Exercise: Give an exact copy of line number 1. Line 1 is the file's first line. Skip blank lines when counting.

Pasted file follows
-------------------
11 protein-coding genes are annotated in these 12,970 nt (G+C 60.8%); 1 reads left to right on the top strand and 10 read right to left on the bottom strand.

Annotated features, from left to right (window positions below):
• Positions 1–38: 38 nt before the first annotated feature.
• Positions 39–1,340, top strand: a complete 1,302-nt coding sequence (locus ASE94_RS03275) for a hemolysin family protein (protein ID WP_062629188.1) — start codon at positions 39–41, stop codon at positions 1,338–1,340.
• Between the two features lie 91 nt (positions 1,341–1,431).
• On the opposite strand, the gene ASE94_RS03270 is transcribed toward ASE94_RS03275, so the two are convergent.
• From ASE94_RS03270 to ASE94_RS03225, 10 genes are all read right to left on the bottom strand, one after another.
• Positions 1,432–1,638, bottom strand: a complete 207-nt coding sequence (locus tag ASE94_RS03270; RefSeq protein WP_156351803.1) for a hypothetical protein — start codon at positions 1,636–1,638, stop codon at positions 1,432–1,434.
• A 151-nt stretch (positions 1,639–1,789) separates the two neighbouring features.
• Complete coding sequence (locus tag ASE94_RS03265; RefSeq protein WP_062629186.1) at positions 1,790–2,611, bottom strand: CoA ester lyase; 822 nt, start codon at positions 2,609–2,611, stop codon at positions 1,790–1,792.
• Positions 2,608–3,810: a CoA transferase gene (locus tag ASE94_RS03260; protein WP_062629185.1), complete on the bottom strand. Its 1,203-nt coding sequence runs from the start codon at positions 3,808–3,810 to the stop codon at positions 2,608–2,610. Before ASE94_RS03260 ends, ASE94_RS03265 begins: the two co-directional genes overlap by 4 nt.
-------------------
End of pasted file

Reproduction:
11 protein-coding genes are annotated in these 12,970 nt (G+C 60.8%); 1 reads left to right on the top strand and 10 read right to left on the bottom strand.